Joint fire service strives for stability

After acrimony, public insults and a near dissolution, the fire department shared by San Carlos and Belmont could finally have a stable, viable budget for the fiscal year that begins in two weeks.

For the first time in recent years, the $12 million Belmont-San Carlos Fire Department will be saving money for equipment maintenance and other projects down the line, but additional costs in the next two years may cut down on Belmont’s cushion of funding.

Belmont has a surplus, but San Carlos is expected to cut several City Hall jobs and restructure some departments to pay for the new budget.

The two cities have sparred in the past over the division of funding, especially after Belmont suggested that the former 50-50 split was unfair. At several meetings, Belmont council members publicly blasted San Carlos leaders during negotiations.

Because the budget itself is based on a series of factors including call volume, property value and population, unseen costs could hurt a department with little financial wiggle room.

“There’s always the unexpected concerns, and the big one for us is getting back to the point where we’re fiscally viable, and we’re starting to get caught up,” fire Chief Doug Fry said.

The Belmont Fire Protection District — which levies taxes to pay for the city’s 47.7 percent cut of the department — has $6,130,405 in revenue this year, almost a million dollars more than the $5,352,917 they’re expected to pay, according to Belmont Finance Director Thomas Fil.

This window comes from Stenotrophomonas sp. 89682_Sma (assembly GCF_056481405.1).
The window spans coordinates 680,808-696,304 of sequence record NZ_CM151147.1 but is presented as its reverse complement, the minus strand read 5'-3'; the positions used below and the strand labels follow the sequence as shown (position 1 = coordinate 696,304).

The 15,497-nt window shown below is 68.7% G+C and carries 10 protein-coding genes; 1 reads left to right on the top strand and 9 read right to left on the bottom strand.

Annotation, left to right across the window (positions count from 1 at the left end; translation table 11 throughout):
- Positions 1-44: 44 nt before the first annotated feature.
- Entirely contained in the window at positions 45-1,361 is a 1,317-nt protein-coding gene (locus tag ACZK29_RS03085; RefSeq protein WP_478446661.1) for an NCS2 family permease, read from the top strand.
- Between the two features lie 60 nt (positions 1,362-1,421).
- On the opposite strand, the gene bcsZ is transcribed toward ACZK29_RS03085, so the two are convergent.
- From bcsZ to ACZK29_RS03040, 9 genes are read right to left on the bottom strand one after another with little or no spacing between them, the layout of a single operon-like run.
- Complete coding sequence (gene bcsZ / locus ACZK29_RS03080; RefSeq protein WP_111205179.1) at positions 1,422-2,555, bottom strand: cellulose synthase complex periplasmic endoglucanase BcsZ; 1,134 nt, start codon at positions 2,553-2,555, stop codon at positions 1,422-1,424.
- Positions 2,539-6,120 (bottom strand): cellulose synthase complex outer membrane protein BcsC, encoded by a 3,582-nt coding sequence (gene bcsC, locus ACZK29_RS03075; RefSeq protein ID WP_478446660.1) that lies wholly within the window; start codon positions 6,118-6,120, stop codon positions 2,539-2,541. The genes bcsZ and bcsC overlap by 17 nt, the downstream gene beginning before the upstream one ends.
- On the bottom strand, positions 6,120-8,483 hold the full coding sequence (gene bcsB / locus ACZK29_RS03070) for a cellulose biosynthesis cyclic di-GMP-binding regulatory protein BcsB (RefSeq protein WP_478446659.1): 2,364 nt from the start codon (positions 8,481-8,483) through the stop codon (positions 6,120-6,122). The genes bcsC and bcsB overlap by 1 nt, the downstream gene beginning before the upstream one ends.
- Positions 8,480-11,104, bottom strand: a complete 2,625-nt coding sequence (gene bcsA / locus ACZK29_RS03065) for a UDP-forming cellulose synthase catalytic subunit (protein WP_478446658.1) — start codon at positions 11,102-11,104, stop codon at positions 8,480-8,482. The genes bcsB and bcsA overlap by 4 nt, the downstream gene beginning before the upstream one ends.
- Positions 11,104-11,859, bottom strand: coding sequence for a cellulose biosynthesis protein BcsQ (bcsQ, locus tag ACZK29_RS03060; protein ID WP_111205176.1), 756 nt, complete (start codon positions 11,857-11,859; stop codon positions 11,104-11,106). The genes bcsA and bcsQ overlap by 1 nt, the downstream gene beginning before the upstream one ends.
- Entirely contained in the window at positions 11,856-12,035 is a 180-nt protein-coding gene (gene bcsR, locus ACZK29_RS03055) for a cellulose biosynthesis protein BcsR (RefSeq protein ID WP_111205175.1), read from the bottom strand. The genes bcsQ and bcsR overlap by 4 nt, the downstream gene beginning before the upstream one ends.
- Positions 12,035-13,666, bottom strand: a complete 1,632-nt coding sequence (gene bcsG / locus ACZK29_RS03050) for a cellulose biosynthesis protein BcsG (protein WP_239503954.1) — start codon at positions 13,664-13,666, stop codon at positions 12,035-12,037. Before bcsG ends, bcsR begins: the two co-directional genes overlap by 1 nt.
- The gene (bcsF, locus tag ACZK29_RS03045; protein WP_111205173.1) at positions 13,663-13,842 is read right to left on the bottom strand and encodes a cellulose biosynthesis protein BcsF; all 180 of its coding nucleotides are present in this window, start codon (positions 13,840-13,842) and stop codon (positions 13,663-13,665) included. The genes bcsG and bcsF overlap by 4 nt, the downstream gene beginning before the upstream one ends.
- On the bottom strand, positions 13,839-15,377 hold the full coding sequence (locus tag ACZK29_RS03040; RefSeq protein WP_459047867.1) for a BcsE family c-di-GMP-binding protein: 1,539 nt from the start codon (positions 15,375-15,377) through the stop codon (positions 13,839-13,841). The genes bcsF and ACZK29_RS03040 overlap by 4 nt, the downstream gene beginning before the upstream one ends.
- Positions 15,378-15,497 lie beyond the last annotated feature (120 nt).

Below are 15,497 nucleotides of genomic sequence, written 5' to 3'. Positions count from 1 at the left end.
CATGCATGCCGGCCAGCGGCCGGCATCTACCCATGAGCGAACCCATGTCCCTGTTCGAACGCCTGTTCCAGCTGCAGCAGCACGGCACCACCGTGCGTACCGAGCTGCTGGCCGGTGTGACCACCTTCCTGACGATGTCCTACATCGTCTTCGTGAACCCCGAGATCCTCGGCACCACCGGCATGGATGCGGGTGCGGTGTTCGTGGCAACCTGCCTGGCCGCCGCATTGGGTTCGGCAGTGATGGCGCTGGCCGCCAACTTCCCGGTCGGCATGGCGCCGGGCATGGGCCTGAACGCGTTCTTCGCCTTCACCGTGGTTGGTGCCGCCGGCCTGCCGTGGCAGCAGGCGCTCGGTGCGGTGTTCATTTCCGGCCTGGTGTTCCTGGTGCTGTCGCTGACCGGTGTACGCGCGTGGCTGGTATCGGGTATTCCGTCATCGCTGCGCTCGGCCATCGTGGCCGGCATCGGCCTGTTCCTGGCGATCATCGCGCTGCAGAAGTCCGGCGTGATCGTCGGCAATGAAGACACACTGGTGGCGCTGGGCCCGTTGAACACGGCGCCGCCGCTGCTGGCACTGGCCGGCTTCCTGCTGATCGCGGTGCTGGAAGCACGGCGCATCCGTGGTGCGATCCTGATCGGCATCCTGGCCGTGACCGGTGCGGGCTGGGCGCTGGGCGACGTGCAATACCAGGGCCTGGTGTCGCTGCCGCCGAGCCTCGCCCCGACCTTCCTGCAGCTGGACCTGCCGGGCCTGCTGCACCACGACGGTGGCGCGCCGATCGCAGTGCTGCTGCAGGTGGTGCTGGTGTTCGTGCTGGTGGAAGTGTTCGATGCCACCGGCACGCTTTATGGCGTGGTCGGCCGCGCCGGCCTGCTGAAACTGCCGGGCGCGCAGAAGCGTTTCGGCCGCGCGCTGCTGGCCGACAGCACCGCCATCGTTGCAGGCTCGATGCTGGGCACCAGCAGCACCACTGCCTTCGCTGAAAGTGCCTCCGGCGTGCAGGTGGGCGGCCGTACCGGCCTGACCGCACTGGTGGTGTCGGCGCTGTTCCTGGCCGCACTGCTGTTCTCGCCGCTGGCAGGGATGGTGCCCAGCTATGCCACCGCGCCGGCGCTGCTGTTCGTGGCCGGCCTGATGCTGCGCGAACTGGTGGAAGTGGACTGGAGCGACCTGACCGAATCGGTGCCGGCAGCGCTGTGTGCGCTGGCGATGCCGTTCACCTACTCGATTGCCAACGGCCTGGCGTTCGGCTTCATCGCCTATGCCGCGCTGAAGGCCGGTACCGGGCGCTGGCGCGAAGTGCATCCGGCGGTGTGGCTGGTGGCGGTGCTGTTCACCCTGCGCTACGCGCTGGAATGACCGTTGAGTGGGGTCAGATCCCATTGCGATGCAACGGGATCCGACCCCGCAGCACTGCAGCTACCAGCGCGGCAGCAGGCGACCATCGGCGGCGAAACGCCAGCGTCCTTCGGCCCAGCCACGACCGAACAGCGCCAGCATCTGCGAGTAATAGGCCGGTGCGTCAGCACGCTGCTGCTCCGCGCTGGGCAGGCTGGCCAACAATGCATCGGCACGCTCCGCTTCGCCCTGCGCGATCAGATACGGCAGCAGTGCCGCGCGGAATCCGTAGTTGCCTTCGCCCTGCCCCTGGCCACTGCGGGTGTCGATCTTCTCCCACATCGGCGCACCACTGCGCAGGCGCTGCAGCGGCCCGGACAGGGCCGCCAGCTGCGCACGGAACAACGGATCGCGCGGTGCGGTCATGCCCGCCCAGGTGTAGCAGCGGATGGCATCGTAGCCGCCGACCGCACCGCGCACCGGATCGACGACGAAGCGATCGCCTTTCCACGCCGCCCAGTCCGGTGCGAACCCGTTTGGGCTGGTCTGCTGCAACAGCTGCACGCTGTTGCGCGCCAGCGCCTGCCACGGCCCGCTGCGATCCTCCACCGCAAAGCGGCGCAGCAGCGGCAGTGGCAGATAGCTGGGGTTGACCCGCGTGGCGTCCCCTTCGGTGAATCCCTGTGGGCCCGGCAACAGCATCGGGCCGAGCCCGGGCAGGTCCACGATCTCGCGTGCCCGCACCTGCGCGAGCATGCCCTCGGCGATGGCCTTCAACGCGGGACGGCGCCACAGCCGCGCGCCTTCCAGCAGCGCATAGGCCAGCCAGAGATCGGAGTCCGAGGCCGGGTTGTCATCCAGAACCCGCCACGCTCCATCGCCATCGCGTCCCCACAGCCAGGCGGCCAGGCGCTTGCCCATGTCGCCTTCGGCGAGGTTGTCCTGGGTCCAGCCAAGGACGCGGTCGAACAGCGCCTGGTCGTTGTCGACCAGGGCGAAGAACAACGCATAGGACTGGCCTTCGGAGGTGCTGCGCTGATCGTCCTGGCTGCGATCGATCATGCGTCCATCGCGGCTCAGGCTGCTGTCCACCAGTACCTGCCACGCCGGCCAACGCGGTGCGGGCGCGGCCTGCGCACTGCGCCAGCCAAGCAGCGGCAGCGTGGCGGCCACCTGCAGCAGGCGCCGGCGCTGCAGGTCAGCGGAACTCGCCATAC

Belmont City and Fire District Manager Jack Crist said that as long as Belmont continues to see rising property values and an influx of new residents, it should be able to weather any economic swings.

“We’ll probably be OK because our property values have been solid,” he said. “If the growth continues as it has, we’ll probably be all right.”

In order to eliminate more than $15 million in unfunded liabilities, including vehicle replacement and employee benefits, the budget also includes approximately $150,000 of reserves, the beginning of what will become a larger pot of savings. The budget also includes approximately $125,000 to replace a number of department vehicles.

Leftover vehicle replacement funds will be used to order a new fire truck, to be delivered at the beginning of the next fiscal year.

Belmont Councilman and Fire Board Commissioner Warren Lieberman said that while the department still has debts to repay, it is finally on the right path.

The Fire Board meeting begins at 6:30 p.m. today in Belmont City Hall, Room 210, One Twin Pines Lane.

jgoldman@examiner.com

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